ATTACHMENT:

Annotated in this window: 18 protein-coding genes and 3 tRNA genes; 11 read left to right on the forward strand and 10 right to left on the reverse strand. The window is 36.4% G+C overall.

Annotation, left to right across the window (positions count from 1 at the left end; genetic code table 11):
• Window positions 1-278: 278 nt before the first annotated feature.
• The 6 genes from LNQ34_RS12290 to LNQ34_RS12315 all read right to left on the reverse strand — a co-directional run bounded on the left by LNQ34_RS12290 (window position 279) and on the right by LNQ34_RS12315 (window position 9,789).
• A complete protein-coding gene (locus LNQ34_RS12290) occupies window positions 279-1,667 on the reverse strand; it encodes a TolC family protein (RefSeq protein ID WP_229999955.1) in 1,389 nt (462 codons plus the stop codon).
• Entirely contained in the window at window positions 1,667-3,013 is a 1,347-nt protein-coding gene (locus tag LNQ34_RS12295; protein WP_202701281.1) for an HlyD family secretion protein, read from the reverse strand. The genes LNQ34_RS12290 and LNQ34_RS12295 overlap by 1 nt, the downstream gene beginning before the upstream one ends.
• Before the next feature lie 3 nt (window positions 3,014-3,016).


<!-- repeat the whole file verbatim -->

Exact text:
Annotated in this window: 18 protein-coding genes and 3 tRNA genes; 11 read left to right on the forward strand and 10 right to left on the reverse strand. The window is 36.4% G+C overall.

Annotation, left to right across the window (positions count from 1 at the left end; genetic code table 11):
• Window positions 1-278: 278 nt before the first annotated feature.
• The 6 genes from LNQ34_RS12290 to LNQ34_RS12315 all read right to left on the reverse strand — a co-directional run bounded on the left by LNQ34_RS12290 (window position 279) and on the right by LNQ34_RS12315 (window position 9,789).
• A complete protein-coding gene (locus LNQ34_RS12290) occupies window positions 279-1,667 on the reverse strand; it encodes a TolC family protein (RefSeq protein ID WP_229999955.1) in 1,389 nt (462 codons plus the stop codon).
• Entirely contained in the window at window positions 1,667-3,013 is a 1,347-nt protein-coding gene (locus tag LNQ34_RS12295; protein WP_202701281.1) for an HlyD family secretion protein, read from the reverse strand. The genes LNQ34_RS12290 and LNQ34_RS12295 overlap by 1 nt, the downstream gene beginning before the upstream one ends.
• Before the next feature lie 3 nt (window positions 3,014-3,016).